Conservatives are currently using bans on critical race theory — a term they inaccurately define as any effort to teach about systemic racism or cultural sensitivity — as a pretext for eliminating from history lessons topics like slavery, Jim Crow racism, voter suppression, and housing and school segregation — all significant aspects of American history with long-lasting impact. In addition, conservatives are attempting to assuage or eliminate any feelings of guilt or accountability their white followers might have for this troubling past: White politicians seemingly don’t dare allow children to know that their ancestors and the U.S. government created these policies…

Stephen Sawchuk is a staff writer for Education Week. He wrote this article back in May, and I missed it. I think it’s one of the clearest, most balanced explanations of CRT that I have read.

Sawchuk writes:

Is “critical race theory” a way of understanding how American racism has shaped public policy, or a divisive discourse that pits people of color against white people? Liberals and conservatives are in sharp disagreement. 

The topic has exploded in the public arena this spring—especially in K-12, where numerous state legislatures are debating bills seeking to ban its use in the classroom. 

In truth, the divides are not nearly as neat as they may seem. The events of the last decade have increased public awareness about things like housing segregation, the impacts of criminal justice policy in the 1990s, and the legacy of enslavement on Black Americans. But there is much less consensus on what the government’s role should be in righting these past wrongs. Add children and schooling into the mix and the debate becomes especially volatile.

School boards, superintendents, even principals and teachers are already facing questions about critical race theory, and there are significant disagreements even among experts about its precise definition as well as how its tenets should inform K-12 policy and practice. This explainer is meant only as a starting point to help educators grasp core aspects of the current debate.

Just what is critical race theory anyway? 

Critical race theory is an academic concept that is more than 40 years old. The core idea is that race is a social construct, and that racism is not merely the product of individual bias or prejudice, but also something embedded in legal systems and policies.

The basic tenets of critical race theory, or CRT, emerged out of a framework for legal analysis in the late 1970s and early 1980s created by legal scholars Derrick Bell, Kimberlé Crenshaw, and Richard Delgado, among others.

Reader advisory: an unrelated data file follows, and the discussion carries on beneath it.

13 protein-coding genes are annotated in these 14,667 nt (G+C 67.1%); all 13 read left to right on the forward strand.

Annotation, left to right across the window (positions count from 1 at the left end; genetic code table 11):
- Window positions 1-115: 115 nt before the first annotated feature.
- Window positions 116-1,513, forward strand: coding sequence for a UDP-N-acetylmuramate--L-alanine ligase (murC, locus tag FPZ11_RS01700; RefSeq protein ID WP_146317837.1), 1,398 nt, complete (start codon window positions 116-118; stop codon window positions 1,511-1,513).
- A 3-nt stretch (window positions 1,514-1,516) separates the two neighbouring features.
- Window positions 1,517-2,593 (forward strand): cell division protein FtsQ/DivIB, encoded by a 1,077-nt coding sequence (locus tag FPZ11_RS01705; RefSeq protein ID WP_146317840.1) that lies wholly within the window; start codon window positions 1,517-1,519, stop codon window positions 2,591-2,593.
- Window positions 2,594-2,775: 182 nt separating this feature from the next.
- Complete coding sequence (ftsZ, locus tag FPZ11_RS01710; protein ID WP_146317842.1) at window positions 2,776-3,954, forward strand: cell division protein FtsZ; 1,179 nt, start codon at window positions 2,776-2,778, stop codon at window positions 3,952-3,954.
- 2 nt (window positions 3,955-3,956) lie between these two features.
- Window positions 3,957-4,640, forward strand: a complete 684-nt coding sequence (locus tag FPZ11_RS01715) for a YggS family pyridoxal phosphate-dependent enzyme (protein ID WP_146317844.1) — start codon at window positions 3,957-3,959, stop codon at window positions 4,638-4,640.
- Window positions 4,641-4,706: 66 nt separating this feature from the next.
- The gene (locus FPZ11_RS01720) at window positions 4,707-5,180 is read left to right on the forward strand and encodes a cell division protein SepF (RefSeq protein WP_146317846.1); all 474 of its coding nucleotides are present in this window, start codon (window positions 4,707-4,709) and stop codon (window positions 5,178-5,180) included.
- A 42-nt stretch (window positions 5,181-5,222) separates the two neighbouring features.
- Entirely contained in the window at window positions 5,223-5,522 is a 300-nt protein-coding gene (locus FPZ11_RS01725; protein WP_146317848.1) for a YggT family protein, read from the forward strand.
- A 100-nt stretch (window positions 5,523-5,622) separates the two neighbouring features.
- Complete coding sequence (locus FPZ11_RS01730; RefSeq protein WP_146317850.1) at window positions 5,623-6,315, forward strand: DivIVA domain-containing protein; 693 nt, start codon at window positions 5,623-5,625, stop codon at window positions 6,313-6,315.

A good example is when, in the 1930s, government officials literally drew lines around areas deemed poor financial risks, often explicitly due to the racial composition of inhabitants. Banks subsequently refused to offer mortgages to Black people in those areas.

Today, those same patterns of discrimination live on through facially race-blind policies, like single-family zoning that prevents the building of affordable housing in advantaged, majority-white neighborhoods and, thus, stymies racial desegregation efforts.

CRT also has ties to other intellectual currents, including the work of sociologists and literary theorists who studied links between political power, social organization, and language. And its ideas have since informed other fields, like the humanities, the social sciences, and teacher education.

This academic understanding of critical race theory differs from representation in recent popular books and, especially, from its portrayal by critics—often, though not exclusively, conservative Republicans. Critics charge that the theory leads to negative dynamics, such as a focus on group identity over universal, shared traits; divides people into “oppressed” and “oppressor” groups; and urges intolerance.

Thus, there is a good deal of confusion over what CRT means, as well as its relationship to other terms, like “anti-racism” and “social justice,” with which it is often conflated.

To an extent, the term “critical race theory” is now cited as the basis of all diversity and inclusion efforts regardless of how much it’s actually informed those programs. 

One conservative organization, the Heritage Foundation, recently attributed a whole host of issues to CRT, including the 2020 Black Lives Matter protests, LGBTQ clubs in schools, diversity training in federal agencies and organizations, California’s recent ethnic studies model curriculum, the free-speech debate on college campuses, and alternatives to exclusionary discipline—such as the Promise program in Broward County, Fla., that some parents blame for the Parkland school shootings. “When followed to its logical conclusion, CRT is destructive and rejects the fundamental ideas on which our constitutional republic is based,” the organization claimed.null

(A good parallel here is how popular ideas of the common core learning standards grew to encompass far more than what those standards said on paper.) 

Does critical race theory say all white people are racist? Isn’t that racist, too? 

The theory says that racism is part of everyday life, so people—white or nonwhite—who don’t intend to be racist can nevertheless make choices that fuel racism. 

Some critics claim that the theory advocates discriminating against white people in order to achieve equity. They mainly aim those accusations at theorists who advocate for policies that explicitly take race into account. (The writer Ibram X. Kendi, whose recent popular book How to Be An Antiracistsuggests that discrimination that creates equity can be considered anti-racist, is often cited in this context.)